Beleaguered wireless carrier Sprint has a new CEO, Marcelo Claure, who is considering invoking the time-honored practice that is the hallmark of almost every new CEO - cutting jobs.
In a letter to employees sent by Claure on Monday, his first day as Sprint CEO, he hinted at cost-cutting and consolidating measures to come.
"As I have already said, consolidating makes sense in the long-term but, for now, we will focus on growing and repositioning Sprint. In the short-term, our success will come from our focus on becoming extremely cost efficient and competing aggressively in the marketplace," Claure wrote.
He also mentioned he will address these issues in a company-wide townhall meeting this week.
Claure has been described by Masayoshi Son, chairman of Sprint's parent company SoftBank Corporation, as "a street fighter." It was Son who hired Claure from Brightstar, a wholesaler of wireless phones and another subsidiary of SoftBank.
"Marcelo is just like a street fighter. His face is like a bandit. When I first met him, I said, 'You look like a bandit,'" Son said. "He is a man who has a very similar culture to SoftBank."
Although the company just enjoyed its first profitable quarter in six years, Sprint's current problems with subscriber losses and a growth-stalling and costly national network upgrade program have kept them on their heels.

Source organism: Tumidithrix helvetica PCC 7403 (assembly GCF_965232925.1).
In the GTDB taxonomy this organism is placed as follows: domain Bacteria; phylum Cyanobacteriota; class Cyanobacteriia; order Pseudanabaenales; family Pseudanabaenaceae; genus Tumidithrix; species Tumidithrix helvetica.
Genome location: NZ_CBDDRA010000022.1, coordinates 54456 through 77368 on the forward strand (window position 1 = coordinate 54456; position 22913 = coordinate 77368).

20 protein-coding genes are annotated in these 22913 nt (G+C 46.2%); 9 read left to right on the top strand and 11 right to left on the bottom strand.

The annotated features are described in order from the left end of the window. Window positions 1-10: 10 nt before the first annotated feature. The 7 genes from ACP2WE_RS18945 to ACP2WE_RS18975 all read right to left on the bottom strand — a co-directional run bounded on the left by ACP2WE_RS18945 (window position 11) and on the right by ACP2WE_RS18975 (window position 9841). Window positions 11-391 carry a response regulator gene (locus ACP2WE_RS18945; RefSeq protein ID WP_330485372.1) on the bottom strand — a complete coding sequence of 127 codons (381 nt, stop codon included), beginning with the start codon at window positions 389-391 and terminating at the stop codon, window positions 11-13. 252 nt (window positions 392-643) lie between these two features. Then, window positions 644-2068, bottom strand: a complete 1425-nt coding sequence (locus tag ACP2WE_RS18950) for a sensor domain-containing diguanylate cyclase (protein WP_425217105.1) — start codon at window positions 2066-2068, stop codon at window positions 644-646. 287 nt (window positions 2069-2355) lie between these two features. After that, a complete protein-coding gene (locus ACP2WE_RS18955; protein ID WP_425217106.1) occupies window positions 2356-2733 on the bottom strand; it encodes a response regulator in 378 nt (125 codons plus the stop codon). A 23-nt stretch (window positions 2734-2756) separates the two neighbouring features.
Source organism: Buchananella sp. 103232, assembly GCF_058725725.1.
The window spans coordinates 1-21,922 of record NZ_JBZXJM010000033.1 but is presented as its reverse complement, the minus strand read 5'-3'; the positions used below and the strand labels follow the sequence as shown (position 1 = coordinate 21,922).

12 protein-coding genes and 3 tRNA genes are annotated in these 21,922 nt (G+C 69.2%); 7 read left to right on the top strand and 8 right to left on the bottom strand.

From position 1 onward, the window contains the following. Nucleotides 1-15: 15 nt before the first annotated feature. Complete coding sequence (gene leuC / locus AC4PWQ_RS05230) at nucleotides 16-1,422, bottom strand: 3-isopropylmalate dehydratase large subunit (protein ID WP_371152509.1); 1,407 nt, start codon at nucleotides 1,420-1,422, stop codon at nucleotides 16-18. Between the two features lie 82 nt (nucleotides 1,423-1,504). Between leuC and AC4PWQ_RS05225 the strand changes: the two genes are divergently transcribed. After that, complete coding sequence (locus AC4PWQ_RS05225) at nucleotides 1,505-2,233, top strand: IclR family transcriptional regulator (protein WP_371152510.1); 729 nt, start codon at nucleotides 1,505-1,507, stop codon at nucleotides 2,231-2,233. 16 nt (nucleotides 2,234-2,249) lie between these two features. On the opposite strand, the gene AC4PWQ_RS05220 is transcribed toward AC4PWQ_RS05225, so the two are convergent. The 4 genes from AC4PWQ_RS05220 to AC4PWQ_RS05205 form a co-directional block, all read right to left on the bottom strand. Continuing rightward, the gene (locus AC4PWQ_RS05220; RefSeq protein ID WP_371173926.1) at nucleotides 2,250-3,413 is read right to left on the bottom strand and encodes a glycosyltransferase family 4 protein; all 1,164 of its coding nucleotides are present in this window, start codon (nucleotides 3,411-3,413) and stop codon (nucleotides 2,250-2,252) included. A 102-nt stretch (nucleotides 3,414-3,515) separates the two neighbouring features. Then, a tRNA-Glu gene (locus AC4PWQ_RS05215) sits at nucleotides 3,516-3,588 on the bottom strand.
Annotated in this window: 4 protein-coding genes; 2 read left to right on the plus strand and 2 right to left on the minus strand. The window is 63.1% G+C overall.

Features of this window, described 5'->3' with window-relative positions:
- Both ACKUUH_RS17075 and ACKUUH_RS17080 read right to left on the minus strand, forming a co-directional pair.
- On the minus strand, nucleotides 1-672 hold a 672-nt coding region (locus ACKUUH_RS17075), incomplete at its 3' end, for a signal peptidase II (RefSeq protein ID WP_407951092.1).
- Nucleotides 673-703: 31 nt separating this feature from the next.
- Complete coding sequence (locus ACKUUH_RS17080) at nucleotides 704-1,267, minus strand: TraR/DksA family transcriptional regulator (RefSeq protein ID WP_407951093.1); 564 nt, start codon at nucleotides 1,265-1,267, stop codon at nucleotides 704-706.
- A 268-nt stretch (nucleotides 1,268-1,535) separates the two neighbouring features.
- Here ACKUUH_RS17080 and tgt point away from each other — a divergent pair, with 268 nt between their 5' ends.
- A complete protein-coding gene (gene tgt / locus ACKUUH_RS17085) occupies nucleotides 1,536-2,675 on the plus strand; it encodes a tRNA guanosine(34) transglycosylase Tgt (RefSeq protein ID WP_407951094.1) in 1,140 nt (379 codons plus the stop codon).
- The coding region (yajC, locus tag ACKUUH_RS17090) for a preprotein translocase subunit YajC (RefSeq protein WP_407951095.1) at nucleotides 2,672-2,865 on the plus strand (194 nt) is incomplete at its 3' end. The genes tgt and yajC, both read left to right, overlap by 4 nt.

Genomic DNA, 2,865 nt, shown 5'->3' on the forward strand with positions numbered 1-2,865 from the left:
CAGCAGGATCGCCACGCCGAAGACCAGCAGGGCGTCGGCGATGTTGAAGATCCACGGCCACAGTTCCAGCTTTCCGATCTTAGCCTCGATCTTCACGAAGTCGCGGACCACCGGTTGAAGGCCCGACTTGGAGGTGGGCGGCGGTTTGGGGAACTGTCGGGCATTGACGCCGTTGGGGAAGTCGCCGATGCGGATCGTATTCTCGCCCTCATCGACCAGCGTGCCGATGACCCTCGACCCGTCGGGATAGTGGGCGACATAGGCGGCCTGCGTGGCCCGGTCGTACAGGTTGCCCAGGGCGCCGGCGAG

With their history of job cuts as a first resort, cuts in both personnel and costs might be expected in customer service, marketing and network spending. The company will likely revamp voice and data plans that have not delivered revenue and subscribers as planned. Its "Framily" friends-and-family voice and data plan, much promoted, is a likely target for a re-think.
Cuts to customer service personnel will likely accompany an attempt to convince customers to use the Internet for their support needs, according to David Heger, an analyst at Edward Jones in St. Louis.
The decision by SoftBank's Son to drop the pursuit of a merger with T-Mobile (for the foreseeable future) was made, according to Son, to apply company financial resources towards improving Sprint's marketing position and re-building its subscriber base. Son also was not bullish on the prospects of the merger surviving regulatory purgatory.
Another sign of Sprint's plans going forward came with the release of their Sprint Business Brand plan, a multi-million marketing effort that will focus on Sprint business services, a complete re-working of their attempts to gain a foothold in the enterprise market.
It is in the consumer marketplace, however, that Sprint must succeed if it is to recover from its present woes.